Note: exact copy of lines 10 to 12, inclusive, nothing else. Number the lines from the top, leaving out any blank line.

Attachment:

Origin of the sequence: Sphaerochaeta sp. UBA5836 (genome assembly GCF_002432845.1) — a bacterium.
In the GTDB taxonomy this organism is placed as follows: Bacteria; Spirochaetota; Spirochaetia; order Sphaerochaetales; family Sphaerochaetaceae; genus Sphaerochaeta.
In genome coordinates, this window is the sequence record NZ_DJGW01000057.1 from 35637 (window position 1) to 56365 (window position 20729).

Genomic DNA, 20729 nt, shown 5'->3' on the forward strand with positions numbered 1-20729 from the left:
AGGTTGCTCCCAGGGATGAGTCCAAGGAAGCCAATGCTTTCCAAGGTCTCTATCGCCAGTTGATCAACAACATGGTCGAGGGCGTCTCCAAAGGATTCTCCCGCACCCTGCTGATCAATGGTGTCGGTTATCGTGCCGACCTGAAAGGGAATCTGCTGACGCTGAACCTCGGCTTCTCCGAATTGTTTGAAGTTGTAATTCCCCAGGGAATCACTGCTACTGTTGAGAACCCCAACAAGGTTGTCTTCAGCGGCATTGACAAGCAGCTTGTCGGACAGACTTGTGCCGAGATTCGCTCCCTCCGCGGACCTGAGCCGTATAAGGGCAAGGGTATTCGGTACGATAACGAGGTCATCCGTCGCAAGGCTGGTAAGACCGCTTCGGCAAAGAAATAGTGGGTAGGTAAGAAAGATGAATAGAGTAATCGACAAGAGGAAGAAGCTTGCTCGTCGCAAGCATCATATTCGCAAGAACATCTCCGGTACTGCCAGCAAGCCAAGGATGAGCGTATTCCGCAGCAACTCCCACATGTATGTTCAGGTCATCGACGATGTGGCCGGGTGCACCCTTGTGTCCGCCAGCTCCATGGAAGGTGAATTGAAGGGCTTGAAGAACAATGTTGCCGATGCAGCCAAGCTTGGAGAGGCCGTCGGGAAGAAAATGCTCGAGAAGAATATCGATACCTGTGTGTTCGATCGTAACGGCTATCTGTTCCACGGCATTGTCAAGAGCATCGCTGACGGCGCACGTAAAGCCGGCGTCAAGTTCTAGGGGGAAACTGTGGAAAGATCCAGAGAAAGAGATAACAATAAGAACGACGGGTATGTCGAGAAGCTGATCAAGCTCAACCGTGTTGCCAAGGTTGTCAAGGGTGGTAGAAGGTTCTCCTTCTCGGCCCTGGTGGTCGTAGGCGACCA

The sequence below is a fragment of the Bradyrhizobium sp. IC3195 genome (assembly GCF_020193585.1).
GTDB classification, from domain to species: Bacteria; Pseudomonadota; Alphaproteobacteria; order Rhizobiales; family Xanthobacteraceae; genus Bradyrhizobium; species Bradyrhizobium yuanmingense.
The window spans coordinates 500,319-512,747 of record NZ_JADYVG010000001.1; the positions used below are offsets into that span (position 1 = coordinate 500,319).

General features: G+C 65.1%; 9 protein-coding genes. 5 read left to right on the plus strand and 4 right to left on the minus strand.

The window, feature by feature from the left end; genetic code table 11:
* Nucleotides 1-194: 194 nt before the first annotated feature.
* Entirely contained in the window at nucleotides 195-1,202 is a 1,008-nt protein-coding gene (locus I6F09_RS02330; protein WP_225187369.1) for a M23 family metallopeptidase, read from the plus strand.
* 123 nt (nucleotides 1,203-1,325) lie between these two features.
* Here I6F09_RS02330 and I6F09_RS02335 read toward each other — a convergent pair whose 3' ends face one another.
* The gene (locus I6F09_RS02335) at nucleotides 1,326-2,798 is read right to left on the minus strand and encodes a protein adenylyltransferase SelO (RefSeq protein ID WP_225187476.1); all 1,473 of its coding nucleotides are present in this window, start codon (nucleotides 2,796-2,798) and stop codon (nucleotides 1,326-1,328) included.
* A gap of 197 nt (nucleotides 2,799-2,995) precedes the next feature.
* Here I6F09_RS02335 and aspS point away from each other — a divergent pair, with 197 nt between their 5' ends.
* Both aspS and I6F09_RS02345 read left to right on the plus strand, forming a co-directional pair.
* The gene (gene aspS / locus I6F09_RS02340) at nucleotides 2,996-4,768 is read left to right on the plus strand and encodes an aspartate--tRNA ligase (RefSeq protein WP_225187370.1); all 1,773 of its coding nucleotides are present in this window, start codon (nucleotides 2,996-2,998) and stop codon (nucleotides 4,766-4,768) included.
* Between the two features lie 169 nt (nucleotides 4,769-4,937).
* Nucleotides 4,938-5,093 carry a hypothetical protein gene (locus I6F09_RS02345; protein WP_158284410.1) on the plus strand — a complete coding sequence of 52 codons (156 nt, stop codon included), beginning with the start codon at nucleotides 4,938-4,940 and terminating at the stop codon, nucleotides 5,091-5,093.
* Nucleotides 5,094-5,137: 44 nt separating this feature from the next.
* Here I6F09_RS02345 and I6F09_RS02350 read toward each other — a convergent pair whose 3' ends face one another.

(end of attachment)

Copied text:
The window, feature by feature from the left end; genetic code table 11:
* Nucleotides 1-194: 194 nt before the first annotated feature.
* Entirely contained in the window at nucleotides 195-1,202 is a 1,008-nt protein-coding gene (locus I6F09_RS02330; protein WP_225187369.1) for a M23 family metallopeptidase, read from the plus strand.